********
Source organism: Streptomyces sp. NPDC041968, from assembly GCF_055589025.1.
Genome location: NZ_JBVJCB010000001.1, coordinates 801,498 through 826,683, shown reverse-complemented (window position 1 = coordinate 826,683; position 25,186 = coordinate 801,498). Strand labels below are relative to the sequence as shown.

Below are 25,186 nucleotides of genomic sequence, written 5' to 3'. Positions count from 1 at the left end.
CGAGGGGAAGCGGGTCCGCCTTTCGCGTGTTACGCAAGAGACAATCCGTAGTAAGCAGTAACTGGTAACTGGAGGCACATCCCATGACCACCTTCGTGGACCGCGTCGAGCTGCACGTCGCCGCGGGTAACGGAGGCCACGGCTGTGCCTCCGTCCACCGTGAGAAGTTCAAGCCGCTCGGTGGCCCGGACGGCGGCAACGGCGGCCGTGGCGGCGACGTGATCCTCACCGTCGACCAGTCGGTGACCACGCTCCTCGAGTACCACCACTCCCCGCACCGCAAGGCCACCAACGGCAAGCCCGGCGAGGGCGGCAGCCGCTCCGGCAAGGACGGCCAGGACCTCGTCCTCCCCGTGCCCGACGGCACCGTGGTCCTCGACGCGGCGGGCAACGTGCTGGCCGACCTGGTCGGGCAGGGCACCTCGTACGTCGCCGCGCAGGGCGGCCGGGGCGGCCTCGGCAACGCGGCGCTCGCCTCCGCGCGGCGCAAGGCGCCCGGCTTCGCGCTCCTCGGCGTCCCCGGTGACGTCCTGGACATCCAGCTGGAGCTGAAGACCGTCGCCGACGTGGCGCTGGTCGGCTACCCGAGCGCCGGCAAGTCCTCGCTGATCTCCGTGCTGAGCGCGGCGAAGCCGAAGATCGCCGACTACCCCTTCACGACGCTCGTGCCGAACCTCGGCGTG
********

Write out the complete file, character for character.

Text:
Source organism: Streptomyces sp. NPDC041968, from assembly GCF_055589025.1.
Genome location: NZ_JBVJCB010000001.1, coordinates 801,498 through 826,683, shown reverse-complemented (window position 1 = coordinate 826,683; position 25,186 = coordinate 801,498). Strand labels below are relative to the sequence as shown.

Below are 25,186 nucleotides of genomic sequence, written 5' to 3'. Positions count from 1 at the left end.
CGAGGGGAAGCGGGTCCGCCTTTCGCGTGTTACGCAAGAGACAATCCGTAGTAAGCAGTAACTGGTAACTGGAGGCACATCCCATGACCACCTTCGTGGACCGCGTCGAGCTGCACGTCGCCGCGGGTAACGGAGGCCACGGCTGTGCCTCCGTCCACCGTGAGAAGTTCAAGCCGCTCGGTGGCCCGGACGGCGGCAACGGCGGCCGTGGCGGCGACGTGATCCTCACCGTCGACCAGTCGGTGACCACGCTCCTCGAGTACCACCACTCCCCGCACCGCAAGGCCACCAACGGCAAGCCCGGCGAGGGCGGCAGCCGCTCCGGCAAGGACGGCCAGGACCTCGTCCTCCCCGTGCCCGACGGCACCGTGGTCCTCGACGCGGCGGGCAACGTGCTGGCCGACCTGGTCGGGCAGGGCACCTCGTACGTCGCCGCGCAGGGCGGCCGGGGCGGCCTCGGCAACGCGGCGCTCGCCTCCGCGCGGCGCAAGGCGCCCGGCTTCGCGCTCCTCGGCGTCCCCGGTGACGTCCTGGACATCCAGCTGGAGCTGAAGACCGTCGCCGACGTGGCGCTGGTCGGCTACCCGAGCGCCGGCAAGTCCTCGCTGATCTCCGTGCTGAGCGCGGCGAAGCCGAAGATCGCCGACTACCCCTTCACGACGCTCGTGCCGAACCTCGGCGTG